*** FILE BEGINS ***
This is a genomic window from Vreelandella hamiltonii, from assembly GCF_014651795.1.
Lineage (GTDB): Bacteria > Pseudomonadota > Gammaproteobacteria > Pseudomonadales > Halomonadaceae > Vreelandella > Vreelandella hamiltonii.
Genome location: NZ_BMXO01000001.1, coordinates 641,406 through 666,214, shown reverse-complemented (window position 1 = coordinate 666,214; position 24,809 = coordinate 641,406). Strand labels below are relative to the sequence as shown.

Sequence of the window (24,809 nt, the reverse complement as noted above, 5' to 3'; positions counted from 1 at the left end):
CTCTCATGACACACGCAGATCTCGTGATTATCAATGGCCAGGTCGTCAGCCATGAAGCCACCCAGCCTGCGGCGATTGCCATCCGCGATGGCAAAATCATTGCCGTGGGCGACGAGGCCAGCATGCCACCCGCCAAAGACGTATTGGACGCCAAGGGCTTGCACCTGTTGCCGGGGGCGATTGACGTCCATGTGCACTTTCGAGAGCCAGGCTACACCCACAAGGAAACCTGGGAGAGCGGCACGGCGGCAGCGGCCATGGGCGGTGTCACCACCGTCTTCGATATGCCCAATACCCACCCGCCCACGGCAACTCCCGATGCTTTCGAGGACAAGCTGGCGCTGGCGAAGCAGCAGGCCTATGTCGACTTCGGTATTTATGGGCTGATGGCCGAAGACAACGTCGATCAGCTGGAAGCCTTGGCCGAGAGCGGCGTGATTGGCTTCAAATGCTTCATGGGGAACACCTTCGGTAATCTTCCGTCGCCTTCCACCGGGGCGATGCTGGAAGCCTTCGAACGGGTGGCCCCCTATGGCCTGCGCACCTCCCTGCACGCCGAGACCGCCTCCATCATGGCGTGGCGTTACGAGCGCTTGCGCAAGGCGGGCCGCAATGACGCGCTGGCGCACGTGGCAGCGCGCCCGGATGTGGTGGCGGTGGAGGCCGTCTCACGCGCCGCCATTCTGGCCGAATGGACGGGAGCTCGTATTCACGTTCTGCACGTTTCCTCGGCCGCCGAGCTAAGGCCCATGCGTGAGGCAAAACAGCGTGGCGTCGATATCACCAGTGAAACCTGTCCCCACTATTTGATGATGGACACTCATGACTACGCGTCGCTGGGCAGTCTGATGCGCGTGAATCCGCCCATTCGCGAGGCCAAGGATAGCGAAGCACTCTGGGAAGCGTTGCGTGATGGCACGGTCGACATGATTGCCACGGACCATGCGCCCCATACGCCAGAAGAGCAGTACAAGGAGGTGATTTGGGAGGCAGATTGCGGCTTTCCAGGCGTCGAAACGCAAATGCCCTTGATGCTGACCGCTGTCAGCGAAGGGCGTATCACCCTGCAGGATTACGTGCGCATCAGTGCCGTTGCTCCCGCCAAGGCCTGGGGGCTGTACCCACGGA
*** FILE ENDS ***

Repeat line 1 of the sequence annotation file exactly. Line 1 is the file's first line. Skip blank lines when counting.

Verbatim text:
This is a genomic window from Vreelandella hamiltonii, from assembly GCF_014651795.1.